Most of the content from an upcoming Studies in Avian Biology devoted specifically to Greater Sage-Grouse had been posted to the SageMap website. Ecology and Conservation of Greater Sage-Grouse: A Landscape Species and Its Habitats is being produced by the Cooper Ornithological Society and published by the University of California Press and has been released online under an agreement between the authors, COS and UCP. The 24 chapters in the monograph have been authored by 38 experts and provide the latest information and innovative ideas on how Greater Sage-Grouse can be conserved in the face of an onslaught of impacts to the bird and its habitat throughout the west. One chapter in particular, Chapter 22 -Energy Development and conservation tradeoffs: systematic planning for sage-grouse in their eastern range - Kevin Doherty, David Naugle, Holly Copeland, Amy Pocewics, and Joseph Kiesecker, rather than merely criticizing the current lack of effective conservation measures for sage-grouse, provides an innovative and plausible method for conserving sage-grouse while also providing for energy development.
If you have any interest in Greater Sage-Grouse this will provide you with the best information to date concerning this species and it is wonderful that the contents have been made public in advance of the publication date so that many more individuals can have access to the information. I will still be buying the publication when it becomes available.
Thursday, October 15, 2009
A recent article in the online journal PlosONE outlines the projected impacts of oil and gas development in the U.S. Intermountain West. Mapping Oil and Gas Development Potential in the US Intermountain West and Estimating Impacts to Species outlines the projected declines in Greater Sage-Grouse based on modeling the distribution of future oil and gas wells based on the potential for oil and gas resources to be present. The authors project that there would be a 7% to 19% decline from the 2007 levels and impact 3.7 million acres of sagebrush and 1.1 million acres of grasslands and the species that live in those habitats if oil and gas development were to occur at the projected rates.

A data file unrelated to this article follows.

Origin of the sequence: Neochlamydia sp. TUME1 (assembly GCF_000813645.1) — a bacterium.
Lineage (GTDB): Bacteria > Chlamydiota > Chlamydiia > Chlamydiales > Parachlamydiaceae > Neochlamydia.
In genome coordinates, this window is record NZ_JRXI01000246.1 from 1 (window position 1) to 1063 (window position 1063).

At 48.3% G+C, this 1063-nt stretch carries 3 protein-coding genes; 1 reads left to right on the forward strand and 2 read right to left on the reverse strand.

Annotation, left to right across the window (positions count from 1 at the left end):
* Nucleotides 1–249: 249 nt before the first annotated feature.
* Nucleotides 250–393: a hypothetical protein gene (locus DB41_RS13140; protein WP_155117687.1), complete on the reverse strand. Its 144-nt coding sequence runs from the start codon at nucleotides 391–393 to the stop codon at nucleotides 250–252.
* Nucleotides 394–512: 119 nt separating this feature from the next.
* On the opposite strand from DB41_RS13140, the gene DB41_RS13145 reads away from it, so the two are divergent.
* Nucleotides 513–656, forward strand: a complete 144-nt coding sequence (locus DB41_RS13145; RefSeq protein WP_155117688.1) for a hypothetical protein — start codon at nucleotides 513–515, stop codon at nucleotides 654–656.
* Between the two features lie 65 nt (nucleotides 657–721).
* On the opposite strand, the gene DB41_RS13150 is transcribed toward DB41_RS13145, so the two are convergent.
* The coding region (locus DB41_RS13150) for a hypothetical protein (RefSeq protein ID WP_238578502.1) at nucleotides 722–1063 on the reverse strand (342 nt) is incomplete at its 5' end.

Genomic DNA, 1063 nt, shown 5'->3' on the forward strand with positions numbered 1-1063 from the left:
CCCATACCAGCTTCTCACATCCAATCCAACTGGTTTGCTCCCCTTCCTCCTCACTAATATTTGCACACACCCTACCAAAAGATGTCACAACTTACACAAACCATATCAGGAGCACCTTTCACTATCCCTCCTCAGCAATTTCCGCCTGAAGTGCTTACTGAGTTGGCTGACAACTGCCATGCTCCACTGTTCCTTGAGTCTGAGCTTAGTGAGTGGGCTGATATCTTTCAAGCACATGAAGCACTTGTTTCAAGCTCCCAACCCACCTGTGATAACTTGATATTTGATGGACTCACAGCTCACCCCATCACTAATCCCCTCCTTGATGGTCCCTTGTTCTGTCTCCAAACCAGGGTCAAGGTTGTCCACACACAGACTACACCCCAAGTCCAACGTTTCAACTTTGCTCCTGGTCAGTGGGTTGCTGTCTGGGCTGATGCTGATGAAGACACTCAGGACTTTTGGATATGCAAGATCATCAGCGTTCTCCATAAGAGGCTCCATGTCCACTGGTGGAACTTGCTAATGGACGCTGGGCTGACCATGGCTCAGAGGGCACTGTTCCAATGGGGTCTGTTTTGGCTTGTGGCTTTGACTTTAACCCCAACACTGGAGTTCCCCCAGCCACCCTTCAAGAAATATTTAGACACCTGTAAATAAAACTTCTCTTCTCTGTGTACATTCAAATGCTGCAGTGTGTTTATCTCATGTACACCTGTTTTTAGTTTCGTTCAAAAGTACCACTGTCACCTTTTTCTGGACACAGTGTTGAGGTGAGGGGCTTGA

Figure 2. Oil and gas simulation results for the two scenarios.This map illustrates the location and extent of expected development in the two scenarios. Areas in orange depict growth for the anticipated scenario. Areas in red depict growth for the unrestrained scenario. Bar graphs show the quantity of development projected for each scenario. Core areas for sage-grouse are shown to highlight expected areas of future conflict. (Click on the image to enlarge).
They also provide solutions to avoid these projected impacts by a creative combination of approaches to enhance access in some areas in exchange for avoidance of others, or outright purchase of already leased land in important habitats by the federal government of other interested parties. They also note the species in grassland and sagebrush ecosystems are under stress from a number of stressors including wind, solar, coal, oil shale, and uranium and they suggest that this model could be used for these stressors as well and could account for cummulative impacts from all of them. These proactive measures could be used by regulatory agencies and land managers to avoid "business as usual" and avoid impact to areas crucial for species conservation.
Copeland HE, Doherty KE, Naugle DE, Pocewicz A, Kiesecker JM (2009) Mapping Oil and Gas Development Potential in the US Intermountain West and Estimating Impacts to Species. PLoS ONE 4(10): e7400. doi:10.1371/journal.pone.0007400